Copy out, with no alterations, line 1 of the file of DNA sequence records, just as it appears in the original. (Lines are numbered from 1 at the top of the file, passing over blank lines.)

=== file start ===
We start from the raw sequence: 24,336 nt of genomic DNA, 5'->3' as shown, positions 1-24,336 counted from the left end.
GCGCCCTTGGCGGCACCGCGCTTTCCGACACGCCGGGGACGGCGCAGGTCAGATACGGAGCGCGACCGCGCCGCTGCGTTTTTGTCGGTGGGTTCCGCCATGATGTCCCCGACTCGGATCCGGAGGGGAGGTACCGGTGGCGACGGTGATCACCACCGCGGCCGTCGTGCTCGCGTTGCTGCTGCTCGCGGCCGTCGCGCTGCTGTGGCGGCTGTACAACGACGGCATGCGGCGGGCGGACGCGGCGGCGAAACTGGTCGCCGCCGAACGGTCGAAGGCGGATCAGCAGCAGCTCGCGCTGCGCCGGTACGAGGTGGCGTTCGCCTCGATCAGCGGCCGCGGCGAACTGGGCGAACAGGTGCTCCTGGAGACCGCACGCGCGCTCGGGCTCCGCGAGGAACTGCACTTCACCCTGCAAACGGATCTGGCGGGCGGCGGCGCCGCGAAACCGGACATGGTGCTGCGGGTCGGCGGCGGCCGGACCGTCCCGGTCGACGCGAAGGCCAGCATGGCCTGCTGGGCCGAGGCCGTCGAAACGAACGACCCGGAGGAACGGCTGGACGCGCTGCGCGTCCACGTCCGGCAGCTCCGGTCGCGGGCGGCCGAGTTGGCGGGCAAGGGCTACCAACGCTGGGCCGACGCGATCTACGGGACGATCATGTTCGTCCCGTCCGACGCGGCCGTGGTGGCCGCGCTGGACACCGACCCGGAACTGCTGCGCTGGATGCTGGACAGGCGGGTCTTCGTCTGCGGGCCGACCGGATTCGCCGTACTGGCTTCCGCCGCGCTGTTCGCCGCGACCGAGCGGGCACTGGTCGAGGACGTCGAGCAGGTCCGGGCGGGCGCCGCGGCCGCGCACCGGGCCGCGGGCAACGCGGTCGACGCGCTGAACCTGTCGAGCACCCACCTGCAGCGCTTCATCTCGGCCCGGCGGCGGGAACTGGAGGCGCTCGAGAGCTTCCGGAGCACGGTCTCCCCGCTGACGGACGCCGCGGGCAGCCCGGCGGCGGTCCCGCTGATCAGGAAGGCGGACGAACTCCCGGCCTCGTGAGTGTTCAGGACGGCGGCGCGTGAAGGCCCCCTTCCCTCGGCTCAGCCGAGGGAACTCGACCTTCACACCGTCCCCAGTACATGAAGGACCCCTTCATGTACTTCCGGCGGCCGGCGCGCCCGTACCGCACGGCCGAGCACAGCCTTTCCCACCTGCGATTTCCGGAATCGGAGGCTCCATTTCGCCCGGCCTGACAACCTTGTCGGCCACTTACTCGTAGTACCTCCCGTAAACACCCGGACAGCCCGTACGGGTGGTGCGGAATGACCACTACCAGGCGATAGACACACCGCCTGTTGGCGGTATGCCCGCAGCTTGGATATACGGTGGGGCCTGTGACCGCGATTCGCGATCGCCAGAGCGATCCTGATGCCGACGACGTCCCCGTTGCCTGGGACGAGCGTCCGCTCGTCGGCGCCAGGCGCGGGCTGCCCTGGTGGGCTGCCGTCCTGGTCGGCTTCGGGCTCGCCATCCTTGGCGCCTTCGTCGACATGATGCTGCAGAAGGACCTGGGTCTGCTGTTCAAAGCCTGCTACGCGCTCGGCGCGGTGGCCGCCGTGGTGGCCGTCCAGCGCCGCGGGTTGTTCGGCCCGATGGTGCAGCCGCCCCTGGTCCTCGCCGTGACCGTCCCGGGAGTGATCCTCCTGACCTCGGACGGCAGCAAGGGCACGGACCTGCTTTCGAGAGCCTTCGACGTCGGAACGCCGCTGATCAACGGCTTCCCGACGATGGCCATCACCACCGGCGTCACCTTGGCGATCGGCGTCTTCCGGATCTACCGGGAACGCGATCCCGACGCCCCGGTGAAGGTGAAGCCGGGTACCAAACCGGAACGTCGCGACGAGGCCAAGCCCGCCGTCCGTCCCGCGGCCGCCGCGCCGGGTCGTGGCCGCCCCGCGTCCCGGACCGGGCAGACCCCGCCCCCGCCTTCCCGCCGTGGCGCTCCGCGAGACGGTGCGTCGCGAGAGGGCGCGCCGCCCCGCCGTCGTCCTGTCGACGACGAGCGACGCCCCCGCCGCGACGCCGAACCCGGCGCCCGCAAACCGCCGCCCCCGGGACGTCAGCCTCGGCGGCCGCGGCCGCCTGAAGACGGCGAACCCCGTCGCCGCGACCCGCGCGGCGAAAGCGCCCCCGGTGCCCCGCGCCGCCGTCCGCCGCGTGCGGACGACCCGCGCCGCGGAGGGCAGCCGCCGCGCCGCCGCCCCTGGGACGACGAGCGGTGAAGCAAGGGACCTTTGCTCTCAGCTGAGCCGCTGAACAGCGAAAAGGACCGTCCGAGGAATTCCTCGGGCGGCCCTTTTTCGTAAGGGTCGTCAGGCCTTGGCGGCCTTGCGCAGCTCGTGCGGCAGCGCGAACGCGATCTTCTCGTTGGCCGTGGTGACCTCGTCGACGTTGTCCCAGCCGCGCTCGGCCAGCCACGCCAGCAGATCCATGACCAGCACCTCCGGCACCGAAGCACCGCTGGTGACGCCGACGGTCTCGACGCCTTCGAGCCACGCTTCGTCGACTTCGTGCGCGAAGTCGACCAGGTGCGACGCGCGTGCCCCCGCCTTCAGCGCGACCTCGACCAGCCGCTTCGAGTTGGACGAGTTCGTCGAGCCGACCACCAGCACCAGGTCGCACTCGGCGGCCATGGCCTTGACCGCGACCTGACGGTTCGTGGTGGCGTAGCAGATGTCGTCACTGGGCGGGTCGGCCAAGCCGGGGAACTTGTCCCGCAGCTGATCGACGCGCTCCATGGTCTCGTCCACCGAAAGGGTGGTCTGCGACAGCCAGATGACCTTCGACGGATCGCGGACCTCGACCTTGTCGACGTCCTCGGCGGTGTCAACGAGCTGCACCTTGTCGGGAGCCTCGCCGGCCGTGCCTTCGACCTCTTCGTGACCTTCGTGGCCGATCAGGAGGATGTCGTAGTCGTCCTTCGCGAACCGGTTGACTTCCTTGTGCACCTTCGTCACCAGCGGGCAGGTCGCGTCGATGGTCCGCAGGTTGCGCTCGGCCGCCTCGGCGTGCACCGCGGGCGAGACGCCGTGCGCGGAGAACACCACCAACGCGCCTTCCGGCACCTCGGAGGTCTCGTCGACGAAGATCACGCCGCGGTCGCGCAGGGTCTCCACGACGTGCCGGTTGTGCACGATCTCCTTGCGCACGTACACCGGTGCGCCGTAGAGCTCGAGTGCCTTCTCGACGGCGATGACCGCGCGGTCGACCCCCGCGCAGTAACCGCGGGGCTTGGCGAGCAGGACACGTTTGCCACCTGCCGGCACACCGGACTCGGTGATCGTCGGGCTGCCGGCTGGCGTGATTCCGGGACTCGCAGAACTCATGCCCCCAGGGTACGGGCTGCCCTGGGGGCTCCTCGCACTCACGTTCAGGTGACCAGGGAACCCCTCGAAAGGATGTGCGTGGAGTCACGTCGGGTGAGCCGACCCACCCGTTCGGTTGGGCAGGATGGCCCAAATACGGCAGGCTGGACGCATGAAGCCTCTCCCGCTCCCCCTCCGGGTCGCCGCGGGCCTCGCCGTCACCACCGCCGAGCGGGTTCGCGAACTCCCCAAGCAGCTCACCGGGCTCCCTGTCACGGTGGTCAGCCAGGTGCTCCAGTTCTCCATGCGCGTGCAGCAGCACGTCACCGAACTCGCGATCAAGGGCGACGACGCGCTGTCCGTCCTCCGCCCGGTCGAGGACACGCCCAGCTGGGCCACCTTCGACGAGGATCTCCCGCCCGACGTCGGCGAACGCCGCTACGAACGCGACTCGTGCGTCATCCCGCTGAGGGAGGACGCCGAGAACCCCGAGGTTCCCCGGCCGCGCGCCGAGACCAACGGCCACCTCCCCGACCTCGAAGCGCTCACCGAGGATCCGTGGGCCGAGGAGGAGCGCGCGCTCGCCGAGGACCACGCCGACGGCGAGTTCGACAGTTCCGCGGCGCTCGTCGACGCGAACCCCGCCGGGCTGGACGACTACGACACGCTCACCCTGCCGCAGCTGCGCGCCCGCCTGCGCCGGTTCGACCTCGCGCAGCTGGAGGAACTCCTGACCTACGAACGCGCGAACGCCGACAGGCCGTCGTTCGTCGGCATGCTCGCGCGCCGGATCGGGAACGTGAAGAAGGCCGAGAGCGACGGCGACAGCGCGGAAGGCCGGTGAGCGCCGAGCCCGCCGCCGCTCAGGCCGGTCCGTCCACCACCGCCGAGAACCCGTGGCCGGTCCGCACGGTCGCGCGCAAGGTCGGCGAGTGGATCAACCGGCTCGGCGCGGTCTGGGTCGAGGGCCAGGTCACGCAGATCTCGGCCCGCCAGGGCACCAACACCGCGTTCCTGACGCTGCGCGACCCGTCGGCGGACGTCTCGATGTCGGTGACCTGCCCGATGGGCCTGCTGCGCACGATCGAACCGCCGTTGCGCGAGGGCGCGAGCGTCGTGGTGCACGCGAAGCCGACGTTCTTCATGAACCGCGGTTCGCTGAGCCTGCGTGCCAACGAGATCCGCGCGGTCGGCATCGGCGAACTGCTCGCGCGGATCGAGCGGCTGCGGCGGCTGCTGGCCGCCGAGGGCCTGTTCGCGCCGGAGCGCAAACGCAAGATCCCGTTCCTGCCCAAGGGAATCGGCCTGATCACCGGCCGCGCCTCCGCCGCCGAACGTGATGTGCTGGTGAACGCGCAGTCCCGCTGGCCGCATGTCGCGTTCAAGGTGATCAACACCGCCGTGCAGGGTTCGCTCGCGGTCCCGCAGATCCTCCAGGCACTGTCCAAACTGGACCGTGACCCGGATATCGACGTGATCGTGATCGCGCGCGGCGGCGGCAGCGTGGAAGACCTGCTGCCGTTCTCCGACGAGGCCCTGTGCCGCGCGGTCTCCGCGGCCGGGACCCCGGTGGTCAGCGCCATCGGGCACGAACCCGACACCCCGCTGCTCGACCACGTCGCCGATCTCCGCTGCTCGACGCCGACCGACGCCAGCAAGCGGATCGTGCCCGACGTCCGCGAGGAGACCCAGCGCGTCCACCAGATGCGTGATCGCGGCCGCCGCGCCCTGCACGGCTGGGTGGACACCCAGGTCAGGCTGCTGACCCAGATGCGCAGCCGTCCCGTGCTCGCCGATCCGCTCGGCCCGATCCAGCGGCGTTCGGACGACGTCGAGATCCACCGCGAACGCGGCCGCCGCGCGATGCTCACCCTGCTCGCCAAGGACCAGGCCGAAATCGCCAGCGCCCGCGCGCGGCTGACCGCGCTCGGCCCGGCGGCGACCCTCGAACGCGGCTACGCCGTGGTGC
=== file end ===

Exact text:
We start from the raw sequence: 24,336 nt of genomic DNA, 5'->3' as shown, positions 1-24,336 counted from the left end.